[0010] This invention comprises a two part removable face plate audio system in which all of the processing power is allocated to a small, lightweight satellite part called the face unit. Mass storage, amplification, and wired power for recharging a battery in the face unit are provided by the other part, the base.

[0011] The MP3 face player provides a modular system for transporting MP3 encoded music from the PC to the car. The MP3 face player is small, light weight, and can be operated independent of the car base. The alternative to transferring the music to the car in this way is using some form of media like CDS. This requires a CD writer and is more time consuming than simply downloading to the face unit.

[0012] The MP3 face player also provides a means of transferring the music from the car base to another user stereo. If, for example, a consumer is attending a party, and someone would like to listen to some music the consumer has in his car, he can simply access the music at the face unit, remove the face unit and attach it to the party stereo for play. The economic impact of the removable face unit is that a separate portable player is not required. The same face unit can also be used as a portable player.

[0013] As another alternate design feature, an Internet connection like this could be implemented in the face player itself linking the product to a proprietary website. In the preferred embodiment the car unit might also contain a CD player capable of extracting MP3 music and storing to its own hard drive.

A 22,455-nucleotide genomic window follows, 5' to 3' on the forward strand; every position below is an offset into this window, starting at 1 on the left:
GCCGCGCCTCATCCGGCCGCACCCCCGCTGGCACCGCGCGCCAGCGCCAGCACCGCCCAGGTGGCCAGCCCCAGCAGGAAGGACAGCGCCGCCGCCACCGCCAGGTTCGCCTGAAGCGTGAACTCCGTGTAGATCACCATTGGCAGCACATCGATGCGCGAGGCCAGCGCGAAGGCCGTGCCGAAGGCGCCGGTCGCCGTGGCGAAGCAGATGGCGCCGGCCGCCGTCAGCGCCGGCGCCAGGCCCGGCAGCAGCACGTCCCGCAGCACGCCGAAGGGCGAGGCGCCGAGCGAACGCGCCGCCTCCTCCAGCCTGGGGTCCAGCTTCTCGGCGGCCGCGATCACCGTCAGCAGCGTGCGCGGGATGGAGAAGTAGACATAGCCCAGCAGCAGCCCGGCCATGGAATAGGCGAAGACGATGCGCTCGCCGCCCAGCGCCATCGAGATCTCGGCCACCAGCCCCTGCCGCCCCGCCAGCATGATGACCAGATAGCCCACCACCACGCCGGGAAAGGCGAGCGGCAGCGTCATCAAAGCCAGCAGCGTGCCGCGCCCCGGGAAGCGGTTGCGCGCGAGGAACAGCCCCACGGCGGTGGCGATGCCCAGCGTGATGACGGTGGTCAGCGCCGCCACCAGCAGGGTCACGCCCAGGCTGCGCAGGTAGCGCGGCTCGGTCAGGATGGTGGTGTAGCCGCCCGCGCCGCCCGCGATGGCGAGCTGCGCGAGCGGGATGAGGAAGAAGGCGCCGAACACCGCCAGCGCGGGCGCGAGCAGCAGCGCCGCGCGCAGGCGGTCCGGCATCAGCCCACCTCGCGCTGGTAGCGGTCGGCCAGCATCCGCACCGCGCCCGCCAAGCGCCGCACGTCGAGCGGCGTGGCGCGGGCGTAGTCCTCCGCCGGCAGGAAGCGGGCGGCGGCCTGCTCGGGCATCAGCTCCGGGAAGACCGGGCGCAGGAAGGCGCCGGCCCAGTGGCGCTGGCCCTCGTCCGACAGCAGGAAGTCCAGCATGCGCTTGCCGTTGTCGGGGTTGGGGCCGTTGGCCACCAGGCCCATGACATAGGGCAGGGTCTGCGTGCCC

[0014] There are a number of reasons why such a model might be more interesting than a PC tethered model. Assume that the user is away from home, a situation that is a likely scenario in their car. A modem link might enable them to download any song from an Internet source, assuming that this music is not already stored in their car system. A possible mechanism for doing this would make use of the tuner keys to enter artist name and title and the liquid crystal display LCD to provide feedback.

[0015] In FIG. 1, the LCD/keypad I/O device 101 contains an LCD driver, an LCD, and push buttons mounted on the face plate to allow for user access and control. The digital signal processor 102 via path 122 accepts these user commands entered with the keyboard push buttons to a set of input registers holding the requested input. As an alternate, an LCD I/O interface chip or an ASIC integrated version could be used.

[0016] The LCD display is preferably alphanumeric and, along with the keyboard push buttons, enables the user to select specific songs or groups of songs for play sequencing. The controls are those common to commercially available MP3 players and FM car stereo systems.

[0017] The digital signal processor 102 in FIG. 1 is capable of decoding MP3 format information or information from other audio coder-decoders (codecs) in real time. A typical example would be a DSP such as the Texas Instruments TMS320C54. This DSP performs multiple functions including: MP3 decode; user I/O; LCD update; disk I/O; and infrared (IR) communications.

[0018] Infrared transmission interface (IRDA) 103 performs communications with other systems 113. These other systems 113 could be other face units, a face unit and a computer, or the face unit of another base unit. Data transmitted over the IR interface may be encoded or decoded. For encoded applications, MP3 data is transmitted between the face unit and other system 113 for local decode or storage. For decoded applications, the face unit may transmit typically 1.5 Megabits of per second digital stereo audio to another system for immediate play through a local audio coder-decoder broadcast. The IR interface ideally is IRDA 2.0 compliant enabling up to 4.0 Megabits communications between other face units or computers with IRDA compliant interfaces. The range on transmission of data is dependent on the data rate being used for transmission. Higher speed data rates will require closer ranges, i.e. 3 feet. Among several possibilities for PC interfacing might be universal serial bus USB, IEEE 1394, or another high-speed serial interface.